"What is fascinating to consider is how these early shamans figured out that a potent brew could best be made from these two ingredients being mixed together."
Most hallucinogens or “entheogens” are derived from plants. Entheogens – meaning “to generate the divine within” might possibly be the source of the very concept of gods or God… in fact entheogens or psychedelics as they are also called could be the defacto source of all religions. Quite possibly the most complex of the psychedelics is ayahuasca – also called yaje or ‘huasca – as it combines at least two plants, neither of which alone would give much effect. But brew these two plants together and they deliver an Amazonian elixir of entheogenic delights. It is only synergistic action between the two plants that makes the brew psychoactive. If that isn’t magic, I don’t know what is!
While the existence of ‘huasca has been well known for ages, the exact ingredients of the
South American drink had been a well guarded secret, with the true facts only beginning
to surface in the late 1980s. This awareness also brought ayahuasca-tourism to parts of
South America as Westerners sought the “authentic” ayahuasca experience, thereby
contaminating that very thing they sought. In the words of Jonathan Ott, one of the
world’s huasca experts, this tourism “can only disrupt the evanescent remnant of
preliterate religiosity struggling to make a place for itself in the modern world.”
Ayahuasca is used extensively in the Western Amazonian regions, and the Pacific coasts
of Peru, Chile, Ecuador and Columbia. While ayahuasca can have many additives, the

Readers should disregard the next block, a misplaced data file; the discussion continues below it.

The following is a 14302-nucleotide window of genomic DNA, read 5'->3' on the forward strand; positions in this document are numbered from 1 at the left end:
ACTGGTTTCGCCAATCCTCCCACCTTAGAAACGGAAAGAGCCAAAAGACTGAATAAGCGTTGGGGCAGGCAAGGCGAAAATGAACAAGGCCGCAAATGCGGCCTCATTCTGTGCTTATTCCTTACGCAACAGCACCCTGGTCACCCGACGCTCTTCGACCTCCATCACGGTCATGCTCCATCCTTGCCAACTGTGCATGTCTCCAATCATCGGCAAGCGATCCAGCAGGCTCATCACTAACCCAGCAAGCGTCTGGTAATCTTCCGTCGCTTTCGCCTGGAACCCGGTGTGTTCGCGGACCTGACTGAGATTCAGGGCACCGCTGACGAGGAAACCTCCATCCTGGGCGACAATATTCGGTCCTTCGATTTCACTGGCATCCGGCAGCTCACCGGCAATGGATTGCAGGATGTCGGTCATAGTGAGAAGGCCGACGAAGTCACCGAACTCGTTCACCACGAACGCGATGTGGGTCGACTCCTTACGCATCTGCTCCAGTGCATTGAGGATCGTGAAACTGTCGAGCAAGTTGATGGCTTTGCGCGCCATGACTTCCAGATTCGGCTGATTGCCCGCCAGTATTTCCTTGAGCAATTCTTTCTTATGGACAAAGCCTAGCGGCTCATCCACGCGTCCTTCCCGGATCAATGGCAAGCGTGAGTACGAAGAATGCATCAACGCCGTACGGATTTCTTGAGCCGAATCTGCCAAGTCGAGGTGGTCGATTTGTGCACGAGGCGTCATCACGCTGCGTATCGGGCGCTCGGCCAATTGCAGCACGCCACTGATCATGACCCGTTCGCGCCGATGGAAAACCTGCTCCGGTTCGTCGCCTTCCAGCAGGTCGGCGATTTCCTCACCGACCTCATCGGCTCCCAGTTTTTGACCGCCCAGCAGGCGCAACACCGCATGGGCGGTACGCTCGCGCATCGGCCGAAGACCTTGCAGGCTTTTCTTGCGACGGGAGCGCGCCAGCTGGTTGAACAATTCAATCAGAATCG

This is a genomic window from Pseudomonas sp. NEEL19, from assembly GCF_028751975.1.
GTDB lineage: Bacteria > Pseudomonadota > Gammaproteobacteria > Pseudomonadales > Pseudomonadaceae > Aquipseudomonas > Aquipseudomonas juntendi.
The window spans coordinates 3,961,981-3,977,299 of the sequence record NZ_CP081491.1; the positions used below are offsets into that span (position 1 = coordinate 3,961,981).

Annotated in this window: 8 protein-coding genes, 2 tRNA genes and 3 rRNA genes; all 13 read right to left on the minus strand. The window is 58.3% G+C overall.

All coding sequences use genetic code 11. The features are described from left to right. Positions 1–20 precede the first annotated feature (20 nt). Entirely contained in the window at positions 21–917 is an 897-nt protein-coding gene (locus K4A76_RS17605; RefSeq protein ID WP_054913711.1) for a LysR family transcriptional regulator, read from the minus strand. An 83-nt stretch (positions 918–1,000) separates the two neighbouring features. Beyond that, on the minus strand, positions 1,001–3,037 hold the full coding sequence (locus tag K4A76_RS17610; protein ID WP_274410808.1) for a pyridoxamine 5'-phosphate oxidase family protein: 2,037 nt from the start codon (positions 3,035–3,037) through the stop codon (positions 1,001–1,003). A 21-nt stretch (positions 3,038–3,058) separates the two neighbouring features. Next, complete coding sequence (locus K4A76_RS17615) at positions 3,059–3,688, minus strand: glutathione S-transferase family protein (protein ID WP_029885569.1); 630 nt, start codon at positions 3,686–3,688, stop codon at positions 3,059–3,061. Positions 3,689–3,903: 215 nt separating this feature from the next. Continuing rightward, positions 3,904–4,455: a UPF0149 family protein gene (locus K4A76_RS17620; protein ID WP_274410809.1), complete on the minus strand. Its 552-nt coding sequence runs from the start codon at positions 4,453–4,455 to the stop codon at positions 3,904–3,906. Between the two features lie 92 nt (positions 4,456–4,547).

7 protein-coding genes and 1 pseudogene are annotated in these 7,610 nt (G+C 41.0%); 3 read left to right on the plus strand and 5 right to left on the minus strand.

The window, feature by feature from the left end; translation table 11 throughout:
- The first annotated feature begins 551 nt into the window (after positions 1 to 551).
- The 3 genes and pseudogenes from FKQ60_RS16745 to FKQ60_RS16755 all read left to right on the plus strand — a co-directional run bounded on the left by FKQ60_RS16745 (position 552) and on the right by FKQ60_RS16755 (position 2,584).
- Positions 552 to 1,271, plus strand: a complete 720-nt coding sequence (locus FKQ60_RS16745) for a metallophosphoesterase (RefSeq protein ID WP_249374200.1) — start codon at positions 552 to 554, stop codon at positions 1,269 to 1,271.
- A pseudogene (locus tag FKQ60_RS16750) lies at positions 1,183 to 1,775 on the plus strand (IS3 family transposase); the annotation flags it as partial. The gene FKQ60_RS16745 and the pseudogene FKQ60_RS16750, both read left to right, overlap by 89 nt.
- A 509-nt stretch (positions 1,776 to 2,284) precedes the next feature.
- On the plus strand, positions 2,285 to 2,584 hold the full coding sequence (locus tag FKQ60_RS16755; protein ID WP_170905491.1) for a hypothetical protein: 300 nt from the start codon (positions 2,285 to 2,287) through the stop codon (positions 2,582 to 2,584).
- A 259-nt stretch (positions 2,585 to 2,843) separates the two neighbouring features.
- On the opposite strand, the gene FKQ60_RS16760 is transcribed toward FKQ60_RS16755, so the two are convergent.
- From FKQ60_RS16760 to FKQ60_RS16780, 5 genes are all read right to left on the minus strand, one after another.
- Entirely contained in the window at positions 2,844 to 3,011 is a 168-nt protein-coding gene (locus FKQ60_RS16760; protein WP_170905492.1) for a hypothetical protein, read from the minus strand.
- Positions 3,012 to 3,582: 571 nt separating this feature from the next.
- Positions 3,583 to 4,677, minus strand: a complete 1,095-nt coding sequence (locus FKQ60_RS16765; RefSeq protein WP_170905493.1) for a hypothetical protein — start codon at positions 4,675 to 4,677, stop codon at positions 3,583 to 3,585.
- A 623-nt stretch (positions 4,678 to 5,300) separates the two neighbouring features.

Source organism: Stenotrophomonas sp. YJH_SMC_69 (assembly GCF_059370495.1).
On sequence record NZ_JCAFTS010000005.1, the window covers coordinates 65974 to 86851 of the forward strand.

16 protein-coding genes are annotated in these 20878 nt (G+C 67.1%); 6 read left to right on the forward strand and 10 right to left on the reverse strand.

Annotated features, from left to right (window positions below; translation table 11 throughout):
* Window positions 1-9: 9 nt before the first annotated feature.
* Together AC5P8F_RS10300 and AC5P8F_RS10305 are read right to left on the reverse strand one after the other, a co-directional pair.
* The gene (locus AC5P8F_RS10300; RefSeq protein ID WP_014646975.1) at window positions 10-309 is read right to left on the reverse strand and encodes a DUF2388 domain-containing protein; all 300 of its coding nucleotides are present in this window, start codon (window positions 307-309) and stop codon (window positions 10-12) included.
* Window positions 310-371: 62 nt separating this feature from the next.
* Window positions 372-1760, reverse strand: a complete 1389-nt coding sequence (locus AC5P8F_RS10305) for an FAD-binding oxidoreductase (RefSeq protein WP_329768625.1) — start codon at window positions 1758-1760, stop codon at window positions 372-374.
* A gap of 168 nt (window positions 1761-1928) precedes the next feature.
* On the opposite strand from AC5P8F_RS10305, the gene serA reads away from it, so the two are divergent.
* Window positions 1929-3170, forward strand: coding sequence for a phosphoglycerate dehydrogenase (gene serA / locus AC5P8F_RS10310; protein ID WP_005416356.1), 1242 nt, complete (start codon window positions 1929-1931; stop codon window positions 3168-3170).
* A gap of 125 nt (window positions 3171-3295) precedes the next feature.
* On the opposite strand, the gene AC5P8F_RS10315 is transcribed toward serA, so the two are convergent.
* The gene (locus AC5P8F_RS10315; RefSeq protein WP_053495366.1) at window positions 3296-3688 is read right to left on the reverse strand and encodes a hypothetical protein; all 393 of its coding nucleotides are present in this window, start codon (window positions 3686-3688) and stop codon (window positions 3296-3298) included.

two main ingredients are plants containing ß-carbolines and plants containing DMT
(N,N-dimethyl-3-2-aminoethyl indole) and possibly other tryptamines. In South America
the ß-carboline plant is a creeping vine called Banistereopsis caapi, while the tryptamine content is usually satisfied in the southern regions of the Amazonian by Psychotria viridis and in the northern regions by Diplopterys cabrerana or “chacruna.”
Banisteriopsis caapi - the Vine at home in Seattle.
Fields of Phalaris araundinacea growing in the Puget Sound area.
The Church of the Gnostic Vine hopes to educate you to be an honest person, a genuiine person, not a fake. The gnostic meditation is the main vehicle to accomplish that and the Vine encourages the gnostic experience so we can do things without deception. After imbibing just let the breathe flow. The basic concept of joining heaven and earth is that you are there fully, personally, genuinely.
The many, many varieties of mystical gnostic experience reflect a variety of psychological processes - our selves experience unions and visions, and are not to be interpreted at face value as though they were extra-sensory perceptions of objectively existing spiritual quiddities. We are The One. Revelation happens.
The word 'church' is used to convey the idea of a spiritual community, not of any building or place. Worshippers of the Sacred Mushroom need neither a special place ('cathedral') nor special people (priests, popes) to practice their religion - the only being they need to experience religion is the Sacred Vine.
Ayahuasca.us is maintained by Muraco Kyashna-tocha, an anthropologist living in the Pacific Northwest with her Moluccan Cockatoo Big Bird Bubba. Muraco has had a life long interest in entheogens and entheogenic exploration.